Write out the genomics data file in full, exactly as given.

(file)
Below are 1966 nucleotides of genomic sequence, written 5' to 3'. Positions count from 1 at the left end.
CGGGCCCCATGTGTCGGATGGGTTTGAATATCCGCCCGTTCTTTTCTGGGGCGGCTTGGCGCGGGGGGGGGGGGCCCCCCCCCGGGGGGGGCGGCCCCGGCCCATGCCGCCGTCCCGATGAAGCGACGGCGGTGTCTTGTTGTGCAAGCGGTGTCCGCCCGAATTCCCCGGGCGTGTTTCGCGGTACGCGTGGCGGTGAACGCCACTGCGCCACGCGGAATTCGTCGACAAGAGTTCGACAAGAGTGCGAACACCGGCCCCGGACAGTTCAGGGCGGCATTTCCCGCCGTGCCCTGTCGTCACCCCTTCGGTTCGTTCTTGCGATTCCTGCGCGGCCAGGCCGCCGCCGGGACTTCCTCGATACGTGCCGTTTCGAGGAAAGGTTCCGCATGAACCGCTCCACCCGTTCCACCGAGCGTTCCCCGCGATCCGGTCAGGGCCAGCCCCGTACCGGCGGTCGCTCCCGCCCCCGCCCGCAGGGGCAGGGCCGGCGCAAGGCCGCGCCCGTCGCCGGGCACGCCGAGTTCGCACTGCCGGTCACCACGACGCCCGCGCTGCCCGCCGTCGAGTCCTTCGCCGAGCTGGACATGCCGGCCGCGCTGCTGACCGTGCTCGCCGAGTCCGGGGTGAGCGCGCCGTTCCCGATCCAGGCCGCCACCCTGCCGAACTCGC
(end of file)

Below are 1966 nucleotides of genomic sequence, written 5' to 3'. Positions count from 1 at the left end.
CGGGCCCCATGTGTCGGATGGGTTTGAATATCCGCCCGTTCTTTTCTGGGGCGGCTTGGCGCGGGGGGGGGGGGCCCCCCCCCGGGGGGGGCGGCCCCGGCCCATGCCGCCGTCCCGATGAAGCGACGGCGGTGTCTTGTTGTGCAAGCGGTGTCCGCCCGAATTCCCCGGGCGTGTTTCGCGGTACGCGTGGCGGTGAACGCCACTGCGCCACGCGGAATTCGTCGACAAGAGTTCGACAAGAGTGCGAACACCGGCCCCGGACAGTTCAGGGCGGCATTTCCCGCCGTGCCCTGTCGTCACCCCTTCGGTTCGTTCTTGCGATTCCTGCGCGGCCAGGCCGCCGCCGGGACTTCCTCGATACGTGCCGTTTCGAGGAAAGGTTCCGCATGAACCGCTCCACCCGTTCCACCGAGCGTTCCCCGCGATCCGGTCAGGGCCAGCCCCGTACCGGCGGTCGCTCCCGCCCCCGCCCGCAGGGGCAGGGCCGGCGCAAGGCCGCGCCCGTCGCCGGGCACGCCGAGTTCGCACTGCCGGTCACCACGACGCCCGCGCTGCCCGCCGTCGAGTCCTTCGCCGAGCTGGACATGCCGGCCGCGCTGCTGACCGTGCTCGCCGAGTCCGGGGTGAGCGCGCCGTTCCCGATCCAGGCCGCCACCCTGCCGAACTCGC